is said to date back more than 2,000 years to the Celtic festival of
The Celts roamed over what is now the United Kingdom, Ireland and
Their new year began Nov. 1, starting
with a festival the previous night honoring Samhain to mark the
beginning of the season of cold & darkness (beginning of winter), and
human mortality. The Celts believed that Samhain allowed the souls of
the dead to return to their earthly homes on this night.
In addition to making themselves visible to humans, these spirits also
played tricks on people.
To commemorate Samhain, Druids - high priests and teachers of the Celts,
people to put out their hearth fires and build a huge new year's bonfire
of oak branches, which were considered sacred. The
Druids burned animals, crops and - according to some historians - human
beings as sacrifices to Samhain. Each family then relit its hearth fires
from the new year's bonfire.
During the celebration, the Celts wore costumes, typically consisting of
animal heads and skins, and attempted to tell each other's fortunes by
examining the remains of the animals that had been sacrificed for signs
that would foretell the fortunes of the coming year. When the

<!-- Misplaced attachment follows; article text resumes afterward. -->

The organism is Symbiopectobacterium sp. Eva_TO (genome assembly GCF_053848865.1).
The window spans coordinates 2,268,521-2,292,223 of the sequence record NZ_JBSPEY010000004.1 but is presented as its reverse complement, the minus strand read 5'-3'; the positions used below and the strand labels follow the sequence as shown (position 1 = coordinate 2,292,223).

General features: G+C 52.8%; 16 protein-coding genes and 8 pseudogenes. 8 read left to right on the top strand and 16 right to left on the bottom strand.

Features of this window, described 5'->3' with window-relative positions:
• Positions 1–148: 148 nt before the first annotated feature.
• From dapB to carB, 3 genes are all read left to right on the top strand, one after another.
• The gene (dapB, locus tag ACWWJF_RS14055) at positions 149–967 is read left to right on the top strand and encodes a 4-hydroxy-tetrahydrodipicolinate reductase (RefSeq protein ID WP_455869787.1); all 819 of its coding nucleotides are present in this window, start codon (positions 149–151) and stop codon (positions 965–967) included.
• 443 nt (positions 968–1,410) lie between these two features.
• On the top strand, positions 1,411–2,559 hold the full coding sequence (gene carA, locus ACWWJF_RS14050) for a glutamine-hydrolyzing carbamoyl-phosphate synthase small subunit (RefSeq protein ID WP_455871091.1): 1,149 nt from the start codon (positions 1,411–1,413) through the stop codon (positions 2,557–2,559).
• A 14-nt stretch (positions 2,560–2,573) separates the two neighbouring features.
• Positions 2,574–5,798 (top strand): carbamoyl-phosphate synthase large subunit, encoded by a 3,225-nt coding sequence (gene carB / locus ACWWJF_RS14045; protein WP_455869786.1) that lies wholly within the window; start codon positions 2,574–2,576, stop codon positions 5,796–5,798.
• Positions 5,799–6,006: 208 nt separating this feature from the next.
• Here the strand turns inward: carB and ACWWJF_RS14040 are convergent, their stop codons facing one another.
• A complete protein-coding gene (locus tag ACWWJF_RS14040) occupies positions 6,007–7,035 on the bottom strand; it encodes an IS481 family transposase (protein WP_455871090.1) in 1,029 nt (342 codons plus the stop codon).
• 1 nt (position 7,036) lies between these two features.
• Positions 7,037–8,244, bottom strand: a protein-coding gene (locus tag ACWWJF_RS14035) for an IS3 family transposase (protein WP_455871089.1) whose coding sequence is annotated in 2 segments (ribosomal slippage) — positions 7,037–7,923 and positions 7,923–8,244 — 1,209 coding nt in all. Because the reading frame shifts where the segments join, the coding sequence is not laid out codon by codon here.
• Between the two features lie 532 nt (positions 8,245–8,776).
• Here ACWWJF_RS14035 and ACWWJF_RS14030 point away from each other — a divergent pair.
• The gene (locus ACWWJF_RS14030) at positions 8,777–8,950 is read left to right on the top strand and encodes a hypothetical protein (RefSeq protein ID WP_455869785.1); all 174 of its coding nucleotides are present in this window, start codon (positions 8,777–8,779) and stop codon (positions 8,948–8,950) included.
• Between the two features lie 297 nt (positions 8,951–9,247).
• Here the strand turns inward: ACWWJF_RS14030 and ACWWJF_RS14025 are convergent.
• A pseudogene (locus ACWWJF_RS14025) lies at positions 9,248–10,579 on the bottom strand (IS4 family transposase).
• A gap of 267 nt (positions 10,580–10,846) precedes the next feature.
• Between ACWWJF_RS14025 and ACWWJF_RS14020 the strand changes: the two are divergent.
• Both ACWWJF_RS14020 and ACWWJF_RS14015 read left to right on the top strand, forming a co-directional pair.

celebration was over, they re-lit their hearth fires, which they had
extinguished earlier that evening, from the sacred bonfire to help
protect them during the coming winter.
By A.D. 43, Romans had conquered the majority of Celtic territory. In
the course of the four hundred years that they ruled the Celtic lands,
two autumn festivals of Roman origin were combined with the
traditional Celtic celebration of Samhain.
The first was Feralia, a day in late October when the Romans
traditionally commemorated the passing of the dead. The second was a
harvest festival named after Pomona, the Roman goddess of fruit
and trees. The symbol of Pomona is the apple and the
incorporation of this celebration into Samhain probably explains the
tradition of "bobbing" for apples that is practiced today on
By the 800s, the influence of
Christianity had spread into Celtic lands. In the seventh century, Pope
Boniface IV designated November 1 All Saints' Day, a time to honor
saints and martyrs. It is widely believed today that the pope was
attempting to replace the Celtic festival of the dead with a related,
but church-sanctioned holiday. The celebration was also called
All-hallows or All-hallowmas (from Middle English Alholowmesse
meaning All Saints' Day) and the night before it, the night of Samhain,
began to be called All-hallows Eve and, eventually, Halloween.
Even later, in A.D. 1000, the church
would make November 2 All Souls' Day, a day to honor the dead. It was
celebrated similarly to Samhain, with big bonfires, parades, and
dressing up in costumes as saints, angels, and devils. Together, the
three celebrations, the eve of All Saints', All Saints', and All Souls',
were called Hallowmas.
HALLOWEEN: Coming To America...
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The History Channel,